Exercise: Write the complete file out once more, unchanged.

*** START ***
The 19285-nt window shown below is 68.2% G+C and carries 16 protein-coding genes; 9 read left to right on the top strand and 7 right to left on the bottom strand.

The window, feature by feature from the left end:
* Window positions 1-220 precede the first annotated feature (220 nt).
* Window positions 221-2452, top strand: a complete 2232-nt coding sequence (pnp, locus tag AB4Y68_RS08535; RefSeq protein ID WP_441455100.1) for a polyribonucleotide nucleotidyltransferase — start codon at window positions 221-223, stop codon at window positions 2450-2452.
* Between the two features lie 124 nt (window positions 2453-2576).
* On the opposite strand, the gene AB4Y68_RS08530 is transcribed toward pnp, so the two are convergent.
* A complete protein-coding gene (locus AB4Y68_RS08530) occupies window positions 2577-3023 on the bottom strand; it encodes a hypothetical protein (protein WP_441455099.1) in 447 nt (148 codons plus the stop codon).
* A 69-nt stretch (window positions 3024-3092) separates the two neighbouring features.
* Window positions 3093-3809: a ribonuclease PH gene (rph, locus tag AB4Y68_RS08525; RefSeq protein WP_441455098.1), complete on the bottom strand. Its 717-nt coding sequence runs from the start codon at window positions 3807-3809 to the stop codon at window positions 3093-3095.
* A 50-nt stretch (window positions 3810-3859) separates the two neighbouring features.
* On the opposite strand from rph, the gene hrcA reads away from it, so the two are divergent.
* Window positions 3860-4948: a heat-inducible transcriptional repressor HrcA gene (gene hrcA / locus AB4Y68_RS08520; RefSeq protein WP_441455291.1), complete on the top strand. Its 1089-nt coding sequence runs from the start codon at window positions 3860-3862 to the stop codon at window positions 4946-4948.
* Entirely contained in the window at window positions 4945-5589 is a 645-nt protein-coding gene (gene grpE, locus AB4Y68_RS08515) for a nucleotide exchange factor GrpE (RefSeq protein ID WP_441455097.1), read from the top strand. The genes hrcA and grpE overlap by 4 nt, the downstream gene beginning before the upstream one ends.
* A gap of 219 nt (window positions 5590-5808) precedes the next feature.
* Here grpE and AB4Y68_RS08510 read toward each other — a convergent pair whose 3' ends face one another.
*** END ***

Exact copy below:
The 19285-nt window shown below is 68.2% G+C and carries 16 protein-coding genes; 9 read left to right on the top strand and 7 right to left on the bottom strand.

The window, feature by feature from the left end:
* Window positions 1-220 precede the first annotated feature (220 nt).
* Window positions 221-2452, top strand: a complete 2232-nt coding sequence (pnp, locus tag AB4Y68_RS08535; RefSeq protein ID WP_441455100.1) for a polyribonucleotide nucleotidyltransferase — start codon at window positions 221-223, stop codon at window positions 2450-2452.
* Between the two features lie 124 nt (window positions 2453-2576).
* On the opposite strand, the gene AB4Y68_RS08530 is transcribed toward pnp, so the two are convergent.
* A complete protein-coding gene (locus AB4Y68_RS08530) occupies window positions 2577-3023 on the bottom strand; it encodes a hypothetical protein (protein WP_441455099.1) in 447 nt (148 codons plus the stop codon).
* A 69-nt stretch (window positions 3024-3092) separates the two neighbouring features.
* Window positions 3093-3809: a ribonuclease PH gene (rph, locus tag AB4Y68_RS08525; RefSeq protein WP_441455098.1), complete on the bottom strand. Its 717-nt coding sequence runs from the start codon at window positions 3807-3809 to the stop codon at window positions 3093-3095.
* A 50-nt stretch (window positions 3810-3859) separates the two neighbouring features.
* On the opposite strand from rph, the gene hrcA reads away from it, so the two are divergent.
* Window positions 3860-4948: a heat-inducible transcriptional repressor HrcA gene (gene hrcA / locus AB4Y68_RS08520; RefSeq protein WP_441455291.1), complete on the top strand. Its 1089-nt coding sequence runs from the start codon at window positions 3860-3862 to the stop codon at window positions 4946-4948.
* Entirely contained in the window at window positions 4945-5589 is a 645-nt protein-coding gene (gene grpE, locus AB4Y68_RS08515) for a nucleotide exchange factor GrpE (RefSeq protein ID WP_441455097.1), read from the top strand. The genes hrcA and grpE overlap by 4 nt, the downstream gene beginning before the upstream one ends.
* A gap of 219 nt (window positions 5590-5808) precedes the next feature.
* Here grpE and AB4Y68_RS08510 read toward each other — a convergent pair whose 3' ends face one another.